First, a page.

"That's a dance from New York. JT (Jamaal Tinsley) is from New York, he brought that dance back with him," he said. "Stephen Jackson, too."

    But make no mistake: Granger restricts his chicken noodle soup moments to before and after game time.

    "During the game, I'm all business," he said. "I try not to get too high or low, or let my emotions get in the way of my game."

    This is sweet music to the ears of fans who have grown tired of the on-court histrionics of other Pacers players. But Granger is also quick to defend his teammates who have trouble keeping a lid on their emotions.

    "As far as the attitudes, sometimes people get emotional," he said. "I think that's what people don't realize: We all want to win, and sometimes in the heat of the moment, people just get emotional."

    School of hard knocks

    When explaining away the bad behavior of other Pacers players, apologists often point to their rough upbringings: Stephen Jackson came up in a rough-and-tumble neighborhood in Port Arthur, Texas; Jamaal Tinsley was raised in the mean streets of Bedford-Stuyvesant in Brooklyn.

    But Granger is no product of suburban bliss himself.

    His hometown of Metarie, La., lies adjacent to New Orleans, where trouble is easy to find. Granger managed to elude it. The same can't be said for everyone in his family.

    "I've had family members killed," he said. "I have a cousin who is in jail. I could have easily ended up down a different path."

    But his father, Danny Granger Sr., kept a close eye on him.

    "I was scared of him," he said. "But it turned out for the best. He kept me in line."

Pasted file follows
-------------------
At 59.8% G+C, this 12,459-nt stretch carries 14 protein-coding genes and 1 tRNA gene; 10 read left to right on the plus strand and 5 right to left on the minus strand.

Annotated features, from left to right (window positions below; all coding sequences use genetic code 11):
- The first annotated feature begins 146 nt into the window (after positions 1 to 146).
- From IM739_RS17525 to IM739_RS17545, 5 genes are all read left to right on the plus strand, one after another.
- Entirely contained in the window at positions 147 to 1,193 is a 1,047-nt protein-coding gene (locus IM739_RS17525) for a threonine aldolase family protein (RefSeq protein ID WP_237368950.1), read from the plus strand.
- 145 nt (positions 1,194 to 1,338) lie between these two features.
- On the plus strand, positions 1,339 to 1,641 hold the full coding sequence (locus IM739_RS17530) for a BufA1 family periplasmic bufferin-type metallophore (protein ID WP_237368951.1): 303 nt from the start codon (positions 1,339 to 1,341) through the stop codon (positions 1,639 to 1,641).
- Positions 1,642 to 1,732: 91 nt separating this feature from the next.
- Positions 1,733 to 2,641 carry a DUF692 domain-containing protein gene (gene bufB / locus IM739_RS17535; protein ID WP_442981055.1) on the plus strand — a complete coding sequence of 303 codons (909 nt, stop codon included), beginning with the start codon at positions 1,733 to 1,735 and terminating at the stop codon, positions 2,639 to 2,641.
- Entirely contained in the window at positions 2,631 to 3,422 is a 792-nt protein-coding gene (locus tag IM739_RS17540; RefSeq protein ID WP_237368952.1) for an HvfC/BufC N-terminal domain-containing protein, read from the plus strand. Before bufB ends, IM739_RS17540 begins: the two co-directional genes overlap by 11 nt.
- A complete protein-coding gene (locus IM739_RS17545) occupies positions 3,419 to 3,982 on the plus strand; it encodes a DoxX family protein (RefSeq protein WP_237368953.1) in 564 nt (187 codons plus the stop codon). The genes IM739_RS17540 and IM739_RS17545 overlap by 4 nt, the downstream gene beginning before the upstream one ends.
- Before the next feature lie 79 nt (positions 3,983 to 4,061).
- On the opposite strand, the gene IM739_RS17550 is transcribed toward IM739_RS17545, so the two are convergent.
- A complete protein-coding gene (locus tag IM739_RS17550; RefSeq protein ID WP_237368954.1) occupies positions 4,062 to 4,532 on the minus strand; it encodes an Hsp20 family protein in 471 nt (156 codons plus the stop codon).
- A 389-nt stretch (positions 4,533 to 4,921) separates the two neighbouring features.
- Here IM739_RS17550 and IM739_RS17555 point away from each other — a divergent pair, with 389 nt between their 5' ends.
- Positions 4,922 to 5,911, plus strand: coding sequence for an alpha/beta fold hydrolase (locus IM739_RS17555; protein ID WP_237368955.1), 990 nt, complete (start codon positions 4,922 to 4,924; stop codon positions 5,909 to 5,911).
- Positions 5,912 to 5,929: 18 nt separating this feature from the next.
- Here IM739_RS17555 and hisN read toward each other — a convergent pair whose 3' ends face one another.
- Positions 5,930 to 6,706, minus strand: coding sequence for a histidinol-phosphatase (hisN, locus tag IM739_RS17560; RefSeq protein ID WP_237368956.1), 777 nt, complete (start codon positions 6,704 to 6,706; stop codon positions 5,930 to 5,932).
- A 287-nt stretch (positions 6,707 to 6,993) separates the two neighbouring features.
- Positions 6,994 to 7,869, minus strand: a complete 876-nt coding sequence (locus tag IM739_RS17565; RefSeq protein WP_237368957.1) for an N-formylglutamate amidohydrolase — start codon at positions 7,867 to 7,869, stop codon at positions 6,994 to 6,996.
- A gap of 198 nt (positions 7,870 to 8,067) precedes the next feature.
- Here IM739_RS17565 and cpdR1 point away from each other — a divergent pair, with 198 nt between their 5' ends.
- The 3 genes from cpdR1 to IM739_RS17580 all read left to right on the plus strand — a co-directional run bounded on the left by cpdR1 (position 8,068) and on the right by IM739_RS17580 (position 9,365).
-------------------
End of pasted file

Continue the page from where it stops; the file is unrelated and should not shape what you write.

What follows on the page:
Granger Sr. now splits his time between Louisiana and Indianapolis, often staying in Indy during the basketball season. As for the younger Granger, he lives in Carmel with his girlfriend, who he has dated since his college days in New Mexico, and his bulldog, Bentley.

    Home movies

    Granger admitted that "there's not a lot to do" in Indianapolis, but added "it's probably for the best."

    When he does go out, it usually involves food.

    "I love to eat," he said with an emphasis people usually reserve for money or sex. "I'm a big fan of Sullivan's Steakhouse, and there's a soul food restaurant over on College, Country Kitchen, that I love."

    At home, Granger passes the time watching movies in his newly installed home theater.

    "I like movies that make you think," he said. "I like action movies; I like them all, but my favorite movie has to be 'Gladiator.' "

    A fitting favorite, indeed.


    Defining David Harrison

    The Louis Vuitton bag in David Harrison's hands isn't his.

    "It's Granger's," he says with a laugh. "We stole it from him weeks ago. We keep bringing in stuff from it and leaving it in the locker room. He still hasn't figured it out."

    Among the bag's contents are several DVDs, including "The Karate Kid," and Granger's passport.

    Talking to Harrison in person, you'd never guess he was the type of player to bark at refs and rack up technicals. He's funny, easygoing, affable. We're talking about a guy who calls Bob Dylan's "Highway 61 Revisited" his all-time favorite album.

    But in his two seasons with the Pacers, his time on the court has been limited by his inability to keep quiet.

    "This year, I just want to stay on the court," he said. "I'm foul-prone, I get technicals, I do a lot of things that take away from my basketball."